Electronics 101


2. Passive Components and Stray Parameters

The reader is certainly familiar with “lumped” passive components: resistors, capacitors and inductors. These are well-characterized elements that can be purchased from distributors.

Most readers are less familiar with “distributed” passive elements that are equally important in power electronics. They are an undesired part of any power circuit and have to be dealt with at the design stage. All common topologies, like a bridge, are capable of handling a load with significant amount of inductance, but they are not designed to handle the “strays”. Here are some examples:

  • Stray inductances are everywhere. They can make a current-sensing resistor virtually useless. Stray inductances in the main current flow cause destructive overvoltages during di/dt transients. Stray inductances in capacitors reduce their effectiveness. Figure 1 shows the stray inductances that are frequently found in a half-bridge.

Figure 1. Stray inductances in a half-bridge. Some are in the DC side of the loop (red), some in the AC side (blue). The inductances in the DC side are responsible for the voltage transients on the bus. These transients are proportional to Lstray di/dt and depend, in part, on the control scheme. The inductances in the DC loop can be compensated with a decoupling capacitor.


  • Stray capacitances cause current spikes in the power semiconductors and increase losses in the system. One typical example is the stray capacitance of the cables between the motor drive and the motor: they appear to the control as short-circuits in the load.  Stray capacitances have a major impact on the performance of those applications that operate a high frequency, like the voltage regulators for microprocessors. For more details see http://www.irf.com/product-info/igbt/pcb-layoutguidelines.pdf
The parasitics embedded in a high frequency transformer are a good example that deserves careful analysis.  The magnetics designer has the difficult task of balancing the parasitics to optimize overall performance, as any improvement in any one of these stray parameters degrades the other two.
Leakage inductance(s).  An ideal transformer would only have a “magnetizing inductance”. In a real transformer there is a leakage inductance in series with the primary and with the secondary windings, due to the fact that the two windings are not perfectly coupled (Figure 2). This is not a problem for the power circuit, that is already capable of handling the magnetizing inductance, but degrades the performance of the transformer in bandwidth and in its power handling capability. These inductances are charged and discharged every cycle by the power circuit and part of the energy stored in the leakage inductance is dissipated in the semiconductors, increasing their operating temperature.

Figure 2. Stray parameters in transformers.  The leakage inductances are due to the imperfect coupling of the windings. The parasitic capacitances are most pronounced in compact, high-frequency designs, where they are least desired and they complicate the design of the EMI filter. Both reduce the bandwidth of the transformer.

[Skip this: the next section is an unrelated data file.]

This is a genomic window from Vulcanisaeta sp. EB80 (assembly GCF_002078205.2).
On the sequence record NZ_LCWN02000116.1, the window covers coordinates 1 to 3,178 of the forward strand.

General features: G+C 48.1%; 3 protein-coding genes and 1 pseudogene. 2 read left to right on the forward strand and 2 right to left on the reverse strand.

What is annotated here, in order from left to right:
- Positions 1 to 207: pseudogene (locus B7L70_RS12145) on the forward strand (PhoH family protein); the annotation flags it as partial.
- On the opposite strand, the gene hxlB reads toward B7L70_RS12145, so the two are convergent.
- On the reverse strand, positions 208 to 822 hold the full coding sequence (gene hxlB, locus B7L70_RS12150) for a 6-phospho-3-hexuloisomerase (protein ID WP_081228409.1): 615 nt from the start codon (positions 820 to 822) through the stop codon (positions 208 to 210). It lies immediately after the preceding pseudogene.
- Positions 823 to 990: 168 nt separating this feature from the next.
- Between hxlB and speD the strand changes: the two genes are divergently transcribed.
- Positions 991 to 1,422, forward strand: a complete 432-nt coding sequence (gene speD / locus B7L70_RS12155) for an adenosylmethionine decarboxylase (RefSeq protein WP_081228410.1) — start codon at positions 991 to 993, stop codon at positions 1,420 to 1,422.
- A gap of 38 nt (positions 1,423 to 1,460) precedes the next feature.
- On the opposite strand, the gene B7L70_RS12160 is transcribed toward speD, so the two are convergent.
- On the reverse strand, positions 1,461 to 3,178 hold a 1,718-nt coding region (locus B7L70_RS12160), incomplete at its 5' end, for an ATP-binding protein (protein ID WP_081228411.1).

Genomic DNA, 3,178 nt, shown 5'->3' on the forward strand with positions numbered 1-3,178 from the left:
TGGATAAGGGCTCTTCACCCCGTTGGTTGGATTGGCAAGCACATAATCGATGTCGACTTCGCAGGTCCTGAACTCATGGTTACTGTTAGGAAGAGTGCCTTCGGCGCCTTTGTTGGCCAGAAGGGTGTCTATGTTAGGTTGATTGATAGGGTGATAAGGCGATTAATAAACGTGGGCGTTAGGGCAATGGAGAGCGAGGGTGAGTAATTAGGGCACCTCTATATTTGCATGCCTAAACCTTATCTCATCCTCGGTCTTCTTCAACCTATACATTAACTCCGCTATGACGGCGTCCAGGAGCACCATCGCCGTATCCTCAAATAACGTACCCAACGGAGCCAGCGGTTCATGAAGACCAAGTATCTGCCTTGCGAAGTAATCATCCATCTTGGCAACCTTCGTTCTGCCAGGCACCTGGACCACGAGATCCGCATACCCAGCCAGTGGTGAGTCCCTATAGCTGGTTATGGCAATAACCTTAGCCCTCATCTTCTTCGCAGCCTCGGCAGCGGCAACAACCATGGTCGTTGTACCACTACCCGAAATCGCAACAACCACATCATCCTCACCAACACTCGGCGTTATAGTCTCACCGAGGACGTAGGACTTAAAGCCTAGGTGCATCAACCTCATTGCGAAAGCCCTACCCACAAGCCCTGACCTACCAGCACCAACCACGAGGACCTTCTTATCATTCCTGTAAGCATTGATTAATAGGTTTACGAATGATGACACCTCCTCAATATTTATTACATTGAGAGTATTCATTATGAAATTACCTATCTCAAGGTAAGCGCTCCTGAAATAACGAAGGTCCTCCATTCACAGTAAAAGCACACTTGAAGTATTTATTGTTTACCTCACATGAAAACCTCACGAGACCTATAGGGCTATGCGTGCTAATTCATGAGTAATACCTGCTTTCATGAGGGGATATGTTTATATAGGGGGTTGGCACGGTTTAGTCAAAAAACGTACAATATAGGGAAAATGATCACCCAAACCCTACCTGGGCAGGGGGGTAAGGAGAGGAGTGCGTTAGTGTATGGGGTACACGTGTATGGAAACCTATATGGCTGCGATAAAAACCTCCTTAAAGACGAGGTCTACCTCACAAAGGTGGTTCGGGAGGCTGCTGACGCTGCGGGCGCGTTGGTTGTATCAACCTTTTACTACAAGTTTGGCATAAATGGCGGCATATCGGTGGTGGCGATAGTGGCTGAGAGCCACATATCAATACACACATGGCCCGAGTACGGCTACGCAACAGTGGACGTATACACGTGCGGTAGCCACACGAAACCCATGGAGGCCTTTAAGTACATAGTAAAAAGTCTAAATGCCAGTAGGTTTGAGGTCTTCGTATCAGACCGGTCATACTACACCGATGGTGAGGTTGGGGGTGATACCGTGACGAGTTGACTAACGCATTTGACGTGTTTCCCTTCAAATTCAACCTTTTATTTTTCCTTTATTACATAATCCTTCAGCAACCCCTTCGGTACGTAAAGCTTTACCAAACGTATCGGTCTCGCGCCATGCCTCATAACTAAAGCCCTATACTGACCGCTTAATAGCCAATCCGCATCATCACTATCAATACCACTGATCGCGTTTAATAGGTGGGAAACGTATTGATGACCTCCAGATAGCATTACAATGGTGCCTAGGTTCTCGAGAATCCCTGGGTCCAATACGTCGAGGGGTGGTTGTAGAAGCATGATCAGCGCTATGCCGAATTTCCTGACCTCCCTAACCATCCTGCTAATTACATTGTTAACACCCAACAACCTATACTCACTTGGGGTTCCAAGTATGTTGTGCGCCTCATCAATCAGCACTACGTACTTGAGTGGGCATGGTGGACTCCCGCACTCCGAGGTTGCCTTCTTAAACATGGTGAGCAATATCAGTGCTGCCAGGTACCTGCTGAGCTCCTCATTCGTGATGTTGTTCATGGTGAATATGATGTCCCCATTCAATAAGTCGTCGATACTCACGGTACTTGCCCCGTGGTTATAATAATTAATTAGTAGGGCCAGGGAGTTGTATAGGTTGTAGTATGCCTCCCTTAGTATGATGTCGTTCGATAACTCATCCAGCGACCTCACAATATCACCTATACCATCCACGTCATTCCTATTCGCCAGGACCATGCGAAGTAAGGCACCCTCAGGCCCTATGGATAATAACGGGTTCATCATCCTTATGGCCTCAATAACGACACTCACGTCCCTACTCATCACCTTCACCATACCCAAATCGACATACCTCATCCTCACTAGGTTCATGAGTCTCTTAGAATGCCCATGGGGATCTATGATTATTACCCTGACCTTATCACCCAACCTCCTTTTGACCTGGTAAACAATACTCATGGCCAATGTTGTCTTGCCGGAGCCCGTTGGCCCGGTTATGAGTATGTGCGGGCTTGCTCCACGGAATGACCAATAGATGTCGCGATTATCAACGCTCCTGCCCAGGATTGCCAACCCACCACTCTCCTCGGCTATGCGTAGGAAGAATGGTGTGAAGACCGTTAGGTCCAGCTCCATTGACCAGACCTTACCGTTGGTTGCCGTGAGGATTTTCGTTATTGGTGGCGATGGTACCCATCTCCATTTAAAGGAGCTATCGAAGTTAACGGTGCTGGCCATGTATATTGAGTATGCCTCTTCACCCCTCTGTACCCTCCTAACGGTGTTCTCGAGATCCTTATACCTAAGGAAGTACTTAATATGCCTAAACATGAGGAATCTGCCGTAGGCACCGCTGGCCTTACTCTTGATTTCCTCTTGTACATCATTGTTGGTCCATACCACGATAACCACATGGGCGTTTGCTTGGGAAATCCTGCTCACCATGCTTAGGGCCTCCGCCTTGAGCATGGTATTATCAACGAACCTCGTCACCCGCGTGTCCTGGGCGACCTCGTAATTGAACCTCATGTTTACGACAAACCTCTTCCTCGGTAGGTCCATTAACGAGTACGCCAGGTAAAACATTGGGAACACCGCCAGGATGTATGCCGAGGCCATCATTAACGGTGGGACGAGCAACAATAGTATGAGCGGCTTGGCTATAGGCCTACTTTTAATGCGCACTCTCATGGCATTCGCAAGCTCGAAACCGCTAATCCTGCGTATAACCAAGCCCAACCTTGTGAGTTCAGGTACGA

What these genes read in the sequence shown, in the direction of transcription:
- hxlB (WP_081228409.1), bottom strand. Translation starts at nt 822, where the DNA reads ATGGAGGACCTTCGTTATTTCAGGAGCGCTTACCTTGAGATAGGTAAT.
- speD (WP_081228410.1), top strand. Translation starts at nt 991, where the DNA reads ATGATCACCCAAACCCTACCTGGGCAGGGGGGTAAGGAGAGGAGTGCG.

Interwinding capacitance(s).  An ideal transformer has no capacitances. A real transformer has winding and inter-winding capacitances that have a significant impact on the entire power system:

  • Like the leakage inductance, they have to be charged and discharged at every cycle. Unlike the leakage inductance, the entire energy stored in these capacitances is lost, dissipated in the power semiconductors and in the winding resistance, thereby increasing the temperature of the transformer and of the semiconductors.

Worse yet, the charge and discharge occur during the switching transients. Thus they increase the switching losses and limit the upper frequency capability of the system. Like the leakage inductance, they degrade the bandwidth and the response time of the entire system.

  • The current that flows in the interwinding capacitances has to be collected by the harmonic filter at the input that is required by applicable regulations. This current increases its size and cost and significantly degrades the EMI performance of the entire system.
Winding resistance. This increases losses and temperature in the transformer itself. It complicates the thermal design of the overall system and reduces its power-handling capability.
The interwinding capacitances in motors operated at medium-high voltage are also a source of problems. They have been known to cause insulation breakdown and corrosion in the ball bearings.
Stray capacitances are also responsible for electro-static discharge (ESD). ESD is an unpleasant experience for human beings as well as for semiconductors. Human beings normally survive it; semiconductors can be permanently damaged by it. Hence, the ESD precautions implemented in all manufacturing plants and laboratories.